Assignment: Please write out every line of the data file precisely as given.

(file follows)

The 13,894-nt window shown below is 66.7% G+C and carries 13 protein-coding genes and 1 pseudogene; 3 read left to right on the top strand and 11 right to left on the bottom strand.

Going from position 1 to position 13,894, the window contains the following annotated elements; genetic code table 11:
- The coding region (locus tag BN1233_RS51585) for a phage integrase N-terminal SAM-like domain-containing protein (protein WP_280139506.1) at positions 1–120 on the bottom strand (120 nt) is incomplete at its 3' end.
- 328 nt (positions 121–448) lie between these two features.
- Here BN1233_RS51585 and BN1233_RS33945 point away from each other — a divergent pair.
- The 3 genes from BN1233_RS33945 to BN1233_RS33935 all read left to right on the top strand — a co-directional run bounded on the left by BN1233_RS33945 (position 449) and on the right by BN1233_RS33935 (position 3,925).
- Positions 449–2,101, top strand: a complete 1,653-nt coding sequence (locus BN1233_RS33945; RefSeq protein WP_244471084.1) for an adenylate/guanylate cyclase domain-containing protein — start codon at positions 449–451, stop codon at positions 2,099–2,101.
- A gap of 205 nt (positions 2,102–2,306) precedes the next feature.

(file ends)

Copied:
The 13,894-nt window shown below is 66.7% G+C and carries 13 protein-coding genes and 1 pseudogene; 3 read left to right on the top strand and 11 right to left on the bottom strand.

Going from position 1 to position 13,894, the window contains the following annotated elements; genetic code table 11:
- The coding region (locus tag BN1233_RS51585) for a phage integrase N-terminal SAM-like domain-containing protein (protein WP_280139506.1) at positions 1–120 on the bottom strand (120 nt) is incomplete at its 3' end.
- 328 nt (positions 121–448) lie between these two features.
- Here BN1233_RS51585 and BN1233_RS33945 point away from each other — a divergent pair.
- The 3 genes from BN1233_RS33945 to BN1233_RS33935 all read left to right on the top strand — a co-directional run bounded on the left by BN1233_RS33945 (position 449) and on the right by BN1233_RS33935 (position 3,925).
- Positions 449–2,101, top strand: a complete 1,653-nt coding sequence (locus BN1233_RS33945; RefSeq protein WP_244471084.1) for an adenylate/guanylate cyclase domain-containing protein — start codon at positions 449–451, stop codon at positions 2,099–2,101.
- A gap of 205 nt (positions 2,102–2,306) precedes the next feature.